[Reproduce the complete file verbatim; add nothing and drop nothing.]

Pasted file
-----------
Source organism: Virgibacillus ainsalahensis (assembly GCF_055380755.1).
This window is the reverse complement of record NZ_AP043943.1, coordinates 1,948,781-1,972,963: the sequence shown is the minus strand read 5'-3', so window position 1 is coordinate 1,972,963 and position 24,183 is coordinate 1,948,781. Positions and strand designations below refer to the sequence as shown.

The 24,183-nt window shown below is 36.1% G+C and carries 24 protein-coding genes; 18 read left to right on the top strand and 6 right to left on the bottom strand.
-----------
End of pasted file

Source organism: Virgibacillus ainsalahensis (assembly GCF_055380755.1).
This window is the reverse complement of record NZ_AP043943.1, coordinates 1,948,781-1,972,963: the sequence shown is the minus strand read 5'-3', so window position 1 is coordinate 1,972,963 and position 24,183 is coordinate 1,948,781. Positions and strand designations below refer to the sequence as shown.

The 24,183-nt window shown below is 36.1% G+C and carries 24 protein-coding genes; 18 read left to right on the top strand and 6 right to left on the bottom strand.